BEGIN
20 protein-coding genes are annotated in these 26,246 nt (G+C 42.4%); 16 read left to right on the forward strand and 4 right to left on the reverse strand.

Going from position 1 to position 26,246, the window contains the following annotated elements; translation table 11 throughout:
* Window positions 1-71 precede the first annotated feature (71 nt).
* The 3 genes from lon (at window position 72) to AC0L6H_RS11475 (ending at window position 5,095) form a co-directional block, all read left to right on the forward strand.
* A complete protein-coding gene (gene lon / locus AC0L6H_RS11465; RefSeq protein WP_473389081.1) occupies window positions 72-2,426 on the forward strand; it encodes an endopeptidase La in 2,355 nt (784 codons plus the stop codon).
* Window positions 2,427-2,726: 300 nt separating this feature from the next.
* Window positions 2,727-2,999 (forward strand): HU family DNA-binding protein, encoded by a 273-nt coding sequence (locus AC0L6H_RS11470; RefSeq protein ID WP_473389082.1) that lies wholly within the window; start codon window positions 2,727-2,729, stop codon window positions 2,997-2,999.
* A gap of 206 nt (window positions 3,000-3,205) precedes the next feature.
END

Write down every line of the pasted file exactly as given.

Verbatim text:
20 protein-coding genes are annotated in these 26,246 nt (G+C 42.4%); 16 read left to right on the forward strand and 4 right to left on the reverse strand.

Going from position 1 to position 26,246, the window contains the following annotated elements; translation table 11 throughout:
* Window positions 1-71 precede the first annotated feature (71 nt).
* The 3 genes from lon (at window position 72) to AC0L6H_RS11475 (ending at window position 5,095) form a co-directional block, all read left to right on the forward strand.
* A complete protein-coding gene (gene lon / locus AC0L6H_RS11465; RefSeq protein WP_473389081.1) occupies window positions 72-2,426 on the forward strand; it encodes an endopeptidase La in 2,355 nt (784 codons plus the stop codon).
* Window positions 2,427-2,726: 300 nt separating this feature from the next.
* Window positions 2,727-2,999 (forward strand): HU family DNA-binding protein, encoded by a 273-nt coding sequence (locus AC0L6H_RS11470; RefSeq protein ID WP_473389082.1) that lies wholly within the window; start codon window positions 2,727-2,729, stop codon window positions 2,997-2,999.
* A gap of 206 nt (window positions 3,000-3,205) precedes the next feature.